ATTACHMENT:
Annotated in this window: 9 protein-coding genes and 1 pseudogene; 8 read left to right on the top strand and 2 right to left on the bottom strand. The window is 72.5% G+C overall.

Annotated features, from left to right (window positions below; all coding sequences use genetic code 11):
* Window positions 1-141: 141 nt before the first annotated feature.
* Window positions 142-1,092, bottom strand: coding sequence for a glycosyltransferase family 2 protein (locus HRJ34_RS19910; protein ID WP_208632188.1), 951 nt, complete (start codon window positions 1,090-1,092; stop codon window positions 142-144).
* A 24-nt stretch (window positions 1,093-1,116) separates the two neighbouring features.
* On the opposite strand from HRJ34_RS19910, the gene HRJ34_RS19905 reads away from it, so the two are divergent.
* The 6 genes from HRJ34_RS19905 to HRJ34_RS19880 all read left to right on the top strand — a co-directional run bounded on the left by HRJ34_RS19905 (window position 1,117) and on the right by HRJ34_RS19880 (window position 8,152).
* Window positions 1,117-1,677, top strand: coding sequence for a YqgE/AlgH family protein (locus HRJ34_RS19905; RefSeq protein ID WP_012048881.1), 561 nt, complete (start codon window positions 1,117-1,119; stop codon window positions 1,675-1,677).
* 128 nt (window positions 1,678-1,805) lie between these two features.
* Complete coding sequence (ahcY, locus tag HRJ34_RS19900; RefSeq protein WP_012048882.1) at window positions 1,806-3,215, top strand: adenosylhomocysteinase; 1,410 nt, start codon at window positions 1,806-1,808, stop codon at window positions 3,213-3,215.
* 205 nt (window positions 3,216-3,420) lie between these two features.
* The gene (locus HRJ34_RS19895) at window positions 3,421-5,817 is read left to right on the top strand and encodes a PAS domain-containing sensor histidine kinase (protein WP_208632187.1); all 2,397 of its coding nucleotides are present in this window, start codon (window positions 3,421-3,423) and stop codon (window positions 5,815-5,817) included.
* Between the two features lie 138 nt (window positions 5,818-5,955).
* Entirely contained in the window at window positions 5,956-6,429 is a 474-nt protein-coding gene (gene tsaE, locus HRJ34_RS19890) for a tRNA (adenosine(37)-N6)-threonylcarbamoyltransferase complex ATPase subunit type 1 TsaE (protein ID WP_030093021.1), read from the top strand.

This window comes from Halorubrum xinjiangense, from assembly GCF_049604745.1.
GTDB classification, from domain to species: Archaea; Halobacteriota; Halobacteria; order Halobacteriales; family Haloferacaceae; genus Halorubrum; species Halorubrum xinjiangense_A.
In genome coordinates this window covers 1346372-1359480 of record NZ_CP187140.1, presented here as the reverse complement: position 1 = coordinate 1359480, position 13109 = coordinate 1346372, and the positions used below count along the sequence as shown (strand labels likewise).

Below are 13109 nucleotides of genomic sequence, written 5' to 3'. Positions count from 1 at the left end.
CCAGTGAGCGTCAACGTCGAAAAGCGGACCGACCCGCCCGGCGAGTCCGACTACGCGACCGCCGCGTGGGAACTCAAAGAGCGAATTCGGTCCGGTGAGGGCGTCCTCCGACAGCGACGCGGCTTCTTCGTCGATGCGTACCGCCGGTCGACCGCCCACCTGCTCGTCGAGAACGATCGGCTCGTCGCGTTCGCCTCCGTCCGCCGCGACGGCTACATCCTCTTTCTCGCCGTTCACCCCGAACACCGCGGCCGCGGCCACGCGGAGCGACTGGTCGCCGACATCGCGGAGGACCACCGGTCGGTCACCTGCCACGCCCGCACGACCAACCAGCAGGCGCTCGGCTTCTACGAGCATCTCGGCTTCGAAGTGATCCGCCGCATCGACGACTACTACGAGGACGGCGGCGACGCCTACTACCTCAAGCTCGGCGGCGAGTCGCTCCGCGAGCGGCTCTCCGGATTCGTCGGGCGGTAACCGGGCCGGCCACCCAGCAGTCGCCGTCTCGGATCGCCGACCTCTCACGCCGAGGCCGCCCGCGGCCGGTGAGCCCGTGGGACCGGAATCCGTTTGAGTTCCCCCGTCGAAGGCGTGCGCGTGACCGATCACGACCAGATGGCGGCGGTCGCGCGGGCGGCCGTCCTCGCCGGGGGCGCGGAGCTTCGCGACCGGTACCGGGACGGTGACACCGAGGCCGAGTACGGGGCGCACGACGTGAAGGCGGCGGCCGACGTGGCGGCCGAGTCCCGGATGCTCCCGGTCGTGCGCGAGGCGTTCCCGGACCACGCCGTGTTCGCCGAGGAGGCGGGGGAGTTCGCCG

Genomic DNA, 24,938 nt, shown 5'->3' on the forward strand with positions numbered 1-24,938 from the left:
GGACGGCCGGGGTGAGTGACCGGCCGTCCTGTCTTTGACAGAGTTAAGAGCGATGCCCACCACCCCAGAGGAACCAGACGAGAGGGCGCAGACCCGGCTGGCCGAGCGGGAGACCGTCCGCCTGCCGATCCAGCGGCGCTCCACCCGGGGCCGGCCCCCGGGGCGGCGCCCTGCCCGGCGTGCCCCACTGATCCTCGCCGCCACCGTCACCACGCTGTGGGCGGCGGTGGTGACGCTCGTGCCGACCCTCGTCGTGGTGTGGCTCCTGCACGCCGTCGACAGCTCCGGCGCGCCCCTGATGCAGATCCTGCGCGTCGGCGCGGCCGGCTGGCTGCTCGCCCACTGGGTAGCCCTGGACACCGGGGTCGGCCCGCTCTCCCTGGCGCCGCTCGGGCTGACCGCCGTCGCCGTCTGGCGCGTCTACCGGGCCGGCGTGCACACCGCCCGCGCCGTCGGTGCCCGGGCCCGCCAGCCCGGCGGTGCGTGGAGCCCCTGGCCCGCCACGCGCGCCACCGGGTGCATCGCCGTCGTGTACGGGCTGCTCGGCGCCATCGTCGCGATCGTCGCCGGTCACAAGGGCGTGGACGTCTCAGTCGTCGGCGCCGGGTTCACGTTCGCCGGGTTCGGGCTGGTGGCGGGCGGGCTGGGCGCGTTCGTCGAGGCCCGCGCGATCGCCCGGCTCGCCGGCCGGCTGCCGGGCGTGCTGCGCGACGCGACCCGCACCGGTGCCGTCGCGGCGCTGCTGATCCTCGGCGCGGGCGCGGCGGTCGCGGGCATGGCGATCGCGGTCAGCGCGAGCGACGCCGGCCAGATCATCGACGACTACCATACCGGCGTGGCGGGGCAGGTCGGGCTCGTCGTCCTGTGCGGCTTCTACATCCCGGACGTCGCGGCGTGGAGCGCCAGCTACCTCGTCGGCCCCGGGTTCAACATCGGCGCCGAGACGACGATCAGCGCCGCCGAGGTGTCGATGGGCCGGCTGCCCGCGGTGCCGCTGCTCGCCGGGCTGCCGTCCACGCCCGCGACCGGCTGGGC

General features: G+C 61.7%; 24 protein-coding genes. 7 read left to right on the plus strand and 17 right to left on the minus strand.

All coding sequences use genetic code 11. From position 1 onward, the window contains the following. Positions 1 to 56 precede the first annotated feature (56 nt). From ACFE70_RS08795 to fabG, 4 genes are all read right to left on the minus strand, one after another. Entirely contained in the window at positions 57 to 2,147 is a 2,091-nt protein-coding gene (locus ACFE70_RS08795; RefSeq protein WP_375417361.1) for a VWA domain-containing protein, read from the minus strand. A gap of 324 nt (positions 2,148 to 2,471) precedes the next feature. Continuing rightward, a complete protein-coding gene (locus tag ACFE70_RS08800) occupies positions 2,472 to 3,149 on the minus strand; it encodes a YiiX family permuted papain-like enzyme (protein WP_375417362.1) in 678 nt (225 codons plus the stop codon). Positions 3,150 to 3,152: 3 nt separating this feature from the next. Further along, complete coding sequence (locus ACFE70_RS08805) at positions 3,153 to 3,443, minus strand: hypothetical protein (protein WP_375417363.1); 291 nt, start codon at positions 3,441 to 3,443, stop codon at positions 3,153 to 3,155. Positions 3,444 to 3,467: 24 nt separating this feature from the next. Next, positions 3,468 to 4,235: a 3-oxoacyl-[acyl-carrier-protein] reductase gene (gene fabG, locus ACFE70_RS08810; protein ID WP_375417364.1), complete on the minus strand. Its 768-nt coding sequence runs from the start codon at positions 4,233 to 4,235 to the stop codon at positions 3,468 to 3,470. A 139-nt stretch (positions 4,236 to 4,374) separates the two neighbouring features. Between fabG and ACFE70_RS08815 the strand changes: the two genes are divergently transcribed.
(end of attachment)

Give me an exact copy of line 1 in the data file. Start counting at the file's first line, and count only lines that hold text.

Annotated in this window: 9 protein-coding genes and 1 pseudogene; 8 read left to right on the top strand and 2 right to left on the bottom strand. The window is 72.5% G+C overall.